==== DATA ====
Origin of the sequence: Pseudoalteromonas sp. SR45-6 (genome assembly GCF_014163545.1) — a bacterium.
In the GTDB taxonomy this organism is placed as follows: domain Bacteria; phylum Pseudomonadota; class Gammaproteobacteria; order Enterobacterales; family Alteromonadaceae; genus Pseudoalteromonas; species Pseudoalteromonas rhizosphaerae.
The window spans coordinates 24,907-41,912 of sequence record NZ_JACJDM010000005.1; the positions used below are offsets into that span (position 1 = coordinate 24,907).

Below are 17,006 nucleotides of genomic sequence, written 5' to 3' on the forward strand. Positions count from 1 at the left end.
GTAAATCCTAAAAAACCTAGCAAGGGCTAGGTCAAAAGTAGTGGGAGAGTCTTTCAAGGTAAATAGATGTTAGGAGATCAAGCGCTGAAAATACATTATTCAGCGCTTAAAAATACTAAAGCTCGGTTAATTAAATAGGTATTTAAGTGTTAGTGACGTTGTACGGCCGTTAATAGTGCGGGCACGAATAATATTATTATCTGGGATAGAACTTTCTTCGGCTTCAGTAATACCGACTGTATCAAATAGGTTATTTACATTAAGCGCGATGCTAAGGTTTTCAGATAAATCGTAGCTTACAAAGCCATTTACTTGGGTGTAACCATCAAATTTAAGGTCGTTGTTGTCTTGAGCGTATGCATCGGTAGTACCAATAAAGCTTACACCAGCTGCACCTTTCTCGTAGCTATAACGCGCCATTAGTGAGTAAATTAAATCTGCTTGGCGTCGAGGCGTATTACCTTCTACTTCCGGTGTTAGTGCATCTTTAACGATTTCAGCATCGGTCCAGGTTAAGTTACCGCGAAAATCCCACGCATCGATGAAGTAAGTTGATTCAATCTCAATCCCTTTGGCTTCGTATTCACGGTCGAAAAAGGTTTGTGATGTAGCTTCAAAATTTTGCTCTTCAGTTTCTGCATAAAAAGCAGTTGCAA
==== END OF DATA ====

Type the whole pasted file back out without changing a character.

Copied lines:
Origin of the sequence: Pseudoalteromonas sp. SR45-6 (genome assembly GCF_014163545.1) — a bacterium.
In the GTDB taxonomy this organism is placed as follows: domain Bacteria; phylum Pseudomonadota; class Gammaproteobacteria; order Enterobacterales; family Alteromonadaceae; genus Pseudoalteromonas; species Pseudoalteromonas rhizosphaerae.
The window spans coordinates 24,907-41,912 of sequence record NZ_JACJDM010000005.1; the positions used below are offsets into that span (position 1 = coordinate 24,907).

Below are 17,006 nucleotides of genomic sequence, written 5' to 3' on the forward strand. Positions count from 1 at the left end.
GTAAATCCTAAAAAACCTAGCAAGGGCTAGGTCAAAAGTAGTGGGAGAGTCTTTCAAGGTAAATAGATGTTAGGAGATCAAGCGCTGAAAATACATTATTCAGCGCTTAAAAATACTAAAGCTCGGTTAATTAAATAGGTATTTAAGTGTTAGTGACGTTGTACGGCCGTTAATAGTGCGGGCACGAATAATATTATTATCTGGGATAGAACTTTCTTCGGCTTCAGTAATACCGACTGTATCAAATAGGTTATTTACATTAAGCGCGATGCTAAGGTTTTCAGATAAATCGTAGCTTACAAAGCCATTTACTTGGGTGTAACCATCAAATTTAAGGTCGTTGTTGTCTTGAGCGTATGCATCGGTAGTACCAATAAAGCTTACACCAGCTGCACCTTTCTCGTAGCTATAACGCGCCATTAGTGAGTAAATTAAATCTGCTTGGCGTCGAGGCGTATTACCTTCTACTTCCGGTGTTAGTGCATCTTTAACGATTTCAGCATCGGTCCAGGTTAAGTTACCGCGAAAATCCCACGCATCGATGAAGTAAGTTGATTCAATCTCAATCCCTTTGGCTTCGTATTCACGGTCGAAAAAGGTTTGTGATGTAGCTTCAAAATTTTGCTCTTCAGTTTCTGCATAAAAAGCAGTTGCAA